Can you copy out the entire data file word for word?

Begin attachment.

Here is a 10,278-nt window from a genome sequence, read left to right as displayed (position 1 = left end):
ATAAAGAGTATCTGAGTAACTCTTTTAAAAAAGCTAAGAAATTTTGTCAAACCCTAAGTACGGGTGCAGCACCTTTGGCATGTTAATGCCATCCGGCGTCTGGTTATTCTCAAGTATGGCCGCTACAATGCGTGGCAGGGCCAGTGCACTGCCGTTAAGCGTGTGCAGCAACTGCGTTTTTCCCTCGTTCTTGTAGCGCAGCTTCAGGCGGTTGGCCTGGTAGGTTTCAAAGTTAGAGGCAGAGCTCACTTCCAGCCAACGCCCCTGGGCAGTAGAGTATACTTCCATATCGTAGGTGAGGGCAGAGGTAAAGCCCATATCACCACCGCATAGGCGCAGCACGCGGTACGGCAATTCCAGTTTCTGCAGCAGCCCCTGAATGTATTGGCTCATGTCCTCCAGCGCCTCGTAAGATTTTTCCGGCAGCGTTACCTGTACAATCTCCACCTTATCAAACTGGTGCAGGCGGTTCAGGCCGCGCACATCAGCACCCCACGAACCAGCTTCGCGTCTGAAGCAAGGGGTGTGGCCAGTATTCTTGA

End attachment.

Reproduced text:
Here is a 10,278-nt window from a genome sequence, read left to right as displayed (position 1 = left end):
ATAAAGAGTATCTGAGTAACTCTTTTAAAAAAGCTAAGAAATTTTGTCAAACCCTAAGTACGGGTGCAGCACCTTTGGCATGTTAATGCCATCCGGCGTCTGGTTATTCTCAAGTATGGCCGCTACAATGCGTGGCAGGGCCAGTGCACTGCCGTTAAGCGTGTGCAGCAACTGCGTTTTTCCCTCGTTCTTGTAGCGCAGCTTCAGGCGGTTGGCCTGGTAGGTTTCAAAGTTAGAGGCAGAGCTCACTTCCAGCCAACGCCCCTGGGCAGTAGAGTATACTTCCATATCGTAGGTGAGGGCAGAGGTAAAGCCCATATCACCACCGCATAGGCGCAGCACGCGGTACGGCAATTCCAGTTTCTGCAGCAGCCCCTGAATGTATTGGCTCATGTCCTCCAGCGCCTCGTAAGATTTTTCCGGCAGCGTTACCTGTACAATCTCCACCTTATCAAACTGGTGCAGGCGGTTCAGGCCGCGCACATCAGCACCCCACGAACCAGCTTCGCGTCTGAAGCAAGGGGTGTGGCCAGTATTCTTGA